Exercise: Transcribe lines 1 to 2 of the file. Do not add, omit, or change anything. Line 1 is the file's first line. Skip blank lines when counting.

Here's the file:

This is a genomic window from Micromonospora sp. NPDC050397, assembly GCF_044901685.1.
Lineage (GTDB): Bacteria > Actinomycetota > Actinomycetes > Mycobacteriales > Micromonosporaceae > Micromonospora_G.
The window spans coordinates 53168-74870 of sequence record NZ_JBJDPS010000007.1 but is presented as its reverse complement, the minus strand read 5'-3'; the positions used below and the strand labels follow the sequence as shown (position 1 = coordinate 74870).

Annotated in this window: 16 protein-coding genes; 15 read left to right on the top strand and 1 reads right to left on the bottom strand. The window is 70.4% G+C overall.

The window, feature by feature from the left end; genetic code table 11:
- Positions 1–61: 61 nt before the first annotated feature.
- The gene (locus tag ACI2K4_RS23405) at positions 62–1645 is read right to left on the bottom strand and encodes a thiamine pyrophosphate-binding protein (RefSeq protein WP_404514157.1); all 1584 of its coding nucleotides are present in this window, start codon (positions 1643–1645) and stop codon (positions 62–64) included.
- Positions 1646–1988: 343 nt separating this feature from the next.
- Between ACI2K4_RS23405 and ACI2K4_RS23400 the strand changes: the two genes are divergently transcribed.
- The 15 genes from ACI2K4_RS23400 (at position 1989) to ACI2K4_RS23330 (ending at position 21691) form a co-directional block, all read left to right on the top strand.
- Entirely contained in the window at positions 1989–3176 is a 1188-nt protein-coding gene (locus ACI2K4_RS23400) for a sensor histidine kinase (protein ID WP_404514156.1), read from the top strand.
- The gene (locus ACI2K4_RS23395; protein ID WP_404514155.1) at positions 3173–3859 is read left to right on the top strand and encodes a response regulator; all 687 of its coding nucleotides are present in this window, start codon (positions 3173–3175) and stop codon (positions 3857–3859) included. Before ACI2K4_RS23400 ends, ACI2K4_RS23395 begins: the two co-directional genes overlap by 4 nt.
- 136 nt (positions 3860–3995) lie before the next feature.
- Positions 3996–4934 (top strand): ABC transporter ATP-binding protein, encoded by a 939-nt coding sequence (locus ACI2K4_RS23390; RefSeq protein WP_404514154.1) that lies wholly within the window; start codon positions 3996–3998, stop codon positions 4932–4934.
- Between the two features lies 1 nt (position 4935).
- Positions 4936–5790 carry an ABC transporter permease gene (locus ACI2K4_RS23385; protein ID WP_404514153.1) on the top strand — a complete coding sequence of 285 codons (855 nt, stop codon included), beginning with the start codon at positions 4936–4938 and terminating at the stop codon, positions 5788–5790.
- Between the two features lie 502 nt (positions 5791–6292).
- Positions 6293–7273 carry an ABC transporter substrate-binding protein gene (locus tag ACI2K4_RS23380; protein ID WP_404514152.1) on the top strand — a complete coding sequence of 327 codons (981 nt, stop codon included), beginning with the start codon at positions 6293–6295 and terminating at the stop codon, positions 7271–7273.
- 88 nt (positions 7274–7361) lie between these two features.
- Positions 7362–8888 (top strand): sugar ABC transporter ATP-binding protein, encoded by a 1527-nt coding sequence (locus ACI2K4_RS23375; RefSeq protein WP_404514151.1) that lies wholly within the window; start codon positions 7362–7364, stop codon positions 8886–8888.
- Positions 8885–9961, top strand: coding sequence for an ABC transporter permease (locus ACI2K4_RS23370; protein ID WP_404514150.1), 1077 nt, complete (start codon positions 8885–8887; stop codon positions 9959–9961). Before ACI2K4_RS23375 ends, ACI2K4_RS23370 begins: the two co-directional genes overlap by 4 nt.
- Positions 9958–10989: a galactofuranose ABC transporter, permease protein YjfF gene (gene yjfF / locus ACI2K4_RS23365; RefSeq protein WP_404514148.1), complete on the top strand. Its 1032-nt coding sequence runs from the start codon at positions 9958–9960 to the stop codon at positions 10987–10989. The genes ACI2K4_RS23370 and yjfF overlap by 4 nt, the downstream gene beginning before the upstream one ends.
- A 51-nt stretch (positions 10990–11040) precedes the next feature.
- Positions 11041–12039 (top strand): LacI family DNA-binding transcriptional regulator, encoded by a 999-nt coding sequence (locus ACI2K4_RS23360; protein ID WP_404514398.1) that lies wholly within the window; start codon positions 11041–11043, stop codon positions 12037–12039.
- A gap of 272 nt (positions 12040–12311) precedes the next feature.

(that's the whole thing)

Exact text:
This is a genomic window from Micromonospora sp. NPDC050397, assembly GCF_044901685.1.
Lineage (GTDB): Bacteria > Actinomycetota > Actinomycetes > Mycobacteriales > Micromonosporaceae > Micromonospora_G.